Monthly Archives: February 2006

MacBook Pros Shipping

The MacBook Pros are shipping according to [AppleInsider]. More importantly Apple did a free processor bump as well and the base model will come with a 1.83 GHz Intel Core Duo instead of the original 1.67 GHz announced. 2GHz and 2.16GHz models are also available. I don’t know if this is good marketing strategy on Apple’s part or just Intel manufacturing power at work, but I like the end result and I’m really looking forward to my new laptop. I wonder how long manufacturing and delivery will take for those of us who ordered a month or so after they were announced?

MacOS Fax Technology

I needed to fax some documents recently, so I began looking into various web based fax alternatives. There are actually quite a few web based fax sites out there and most of them are fairly inexpensive. They’re especially valuable if you want to be able to receive faxes and don’t have a dedicated line or fax machine. That was definitely overkill for my situation though so I kept looking around until I had a sudden lightbulb moment.

The built in modem in Apple laptops (which I had never used because I use WiFI or Ethernet 100% or the time) supports printing documents as faxes. In MacOS X Tiger (and possibly earlier versions) it’s also fully integrated with the Address Book application and the Printer Setup Utility in a very elegant fashion. I plugged our Canon usb scanner into the iBook I’m using right now and suddenly faxing signed documents became a very simple task.

At this point faxing still has the advantage of being (somewhat) more secure than email since it goes through the phone system rather than the internet, but it seems fairly archaic by today’s standards and really isn’t the most efficient way to send documents back and forth. It’s really too bad that we haven’t figured out how to make public/private key email encryption and communication simple and ubiquitous yet. The technology has been around for a long time, but it’s still not mainstream and I kind of doubt it ever will be.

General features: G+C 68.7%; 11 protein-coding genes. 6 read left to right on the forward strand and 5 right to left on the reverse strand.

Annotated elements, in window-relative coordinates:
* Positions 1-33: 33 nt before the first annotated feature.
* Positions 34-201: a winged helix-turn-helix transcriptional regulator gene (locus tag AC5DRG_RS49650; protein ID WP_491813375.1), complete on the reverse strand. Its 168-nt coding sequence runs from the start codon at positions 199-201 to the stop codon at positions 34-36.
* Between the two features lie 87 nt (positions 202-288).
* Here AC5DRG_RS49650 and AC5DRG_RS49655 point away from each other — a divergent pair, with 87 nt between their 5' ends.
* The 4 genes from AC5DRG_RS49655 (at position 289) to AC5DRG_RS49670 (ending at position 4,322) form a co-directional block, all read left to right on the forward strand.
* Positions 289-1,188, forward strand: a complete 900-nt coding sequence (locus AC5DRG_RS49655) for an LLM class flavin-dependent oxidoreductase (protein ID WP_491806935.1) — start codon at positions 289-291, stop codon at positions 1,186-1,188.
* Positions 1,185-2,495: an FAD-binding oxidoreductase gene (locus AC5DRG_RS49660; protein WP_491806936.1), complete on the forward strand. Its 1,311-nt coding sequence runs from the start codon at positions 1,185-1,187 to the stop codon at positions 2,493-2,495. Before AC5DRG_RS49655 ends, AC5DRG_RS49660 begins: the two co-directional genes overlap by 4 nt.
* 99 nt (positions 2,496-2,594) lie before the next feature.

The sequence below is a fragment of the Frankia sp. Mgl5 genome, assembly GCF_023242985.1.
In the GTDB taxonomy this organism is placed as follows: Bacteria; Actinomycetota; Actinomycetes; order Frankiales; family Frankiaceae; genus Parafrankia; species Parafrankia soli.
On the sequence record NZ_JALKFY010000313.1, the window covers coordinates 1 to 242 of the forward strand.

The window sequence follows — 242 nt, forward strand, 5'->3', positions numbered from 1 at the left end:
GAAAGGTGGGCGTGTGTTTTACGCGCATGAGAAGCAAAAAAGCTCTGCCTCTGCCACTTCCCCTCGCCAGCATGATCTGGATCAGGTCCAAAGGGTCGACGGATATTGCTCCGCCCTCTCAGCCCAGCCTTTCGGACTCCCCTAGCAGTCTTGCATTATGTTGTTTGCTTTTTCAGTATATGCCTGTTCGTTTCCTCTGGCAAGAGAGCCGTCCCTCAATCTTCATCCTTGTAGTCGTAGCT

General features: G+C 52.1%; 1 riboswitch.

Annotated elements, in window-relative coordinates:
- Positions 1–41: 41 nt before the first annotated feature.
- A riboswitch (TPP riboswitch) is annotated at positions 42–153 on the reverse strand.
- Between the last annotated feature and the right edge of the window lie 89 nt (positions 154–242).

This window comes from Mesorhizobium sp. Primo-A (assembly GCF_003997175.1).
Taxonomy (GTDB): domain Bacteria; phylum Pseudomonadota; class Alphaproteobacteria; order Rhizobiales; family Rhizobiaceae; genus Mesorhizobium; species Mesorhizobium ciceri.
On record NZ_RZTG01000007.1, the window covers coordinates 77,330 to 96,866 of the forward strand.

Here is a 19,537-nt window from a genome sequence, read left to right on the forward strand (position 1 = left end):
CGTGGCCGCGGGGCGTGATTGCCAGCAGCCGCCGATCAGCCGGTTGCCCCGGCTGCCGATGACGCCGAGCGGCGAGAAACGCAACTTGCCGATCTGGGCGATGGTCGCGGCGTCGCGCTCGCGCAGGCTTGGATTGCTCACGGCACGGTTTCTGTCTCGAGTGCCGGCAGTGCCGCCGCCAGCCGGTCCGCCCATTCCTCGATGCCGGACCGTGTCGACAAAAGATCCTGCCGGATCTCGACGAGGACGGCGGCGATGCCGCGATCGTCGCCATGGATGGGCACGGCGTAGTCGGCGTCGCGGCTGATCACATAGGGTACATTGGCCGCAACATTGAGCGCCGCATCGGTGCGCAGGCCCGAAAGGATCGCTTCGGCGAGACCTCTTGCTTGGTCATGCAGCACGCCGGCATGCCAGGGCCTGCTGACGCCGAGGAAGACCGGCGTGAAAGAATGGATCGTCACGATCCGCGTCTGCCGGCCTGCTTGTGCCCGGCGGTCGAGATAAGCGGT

Booq Bags

I’m a big fan of Booq laptop sleeves. I’ve used a 12″ laptop sleeve for my PowerBook the last couple years and it has served me very well. I definitely prefer using a larger more flexible messenger style bag in conjunction with a sleeve for my computer, but Booq offers a wide variety of very nice laptop bags as well. Most importantly for me, they just realized a really nice sleeve for the MacBook Pro that I’ve got my eye on now. It sounds like the new sleeve won’t be out until April or late March, but I’m going to see if I can get one ordered before then.

MacBook Pro

Last week I had the misfortune of losing my trusty PowerBook’s hard drive to s.m.a.r.t. error oblivion. I’ve tried a couple different recovery applications, but haven’t succeeded in salvaging anything yet. I have some backups, but I definitely lost more information than I would prefer.

The good news is that the failure of my PowerBook has provided the impetus for me to get one of Apple’s new MacBook Pros. I ran the request by my supervisor and she agreed to let me go ahead with the purchase. In the meantime I’m getting by with a 14″ iBook and it should be more than sufficient to carry me through the next several weeks until the new machine arrives. I’m already really appreciating its larger screen and faster G4 processor.

Books For MacOS X

I stumbled across an open source book cataloging application for MacOS X called Books and it seems really cool for being in beta stage. Lots of built in importing and exporting options, data gathering using Amazon and and ISBN and a nice clean interface. My only real complaint is that it let me quit the application without saving my database first. Luckily I had only entered two books so it wasn’t a big deal.

I definitely want to go through my book library when I get home and start entering some more titles.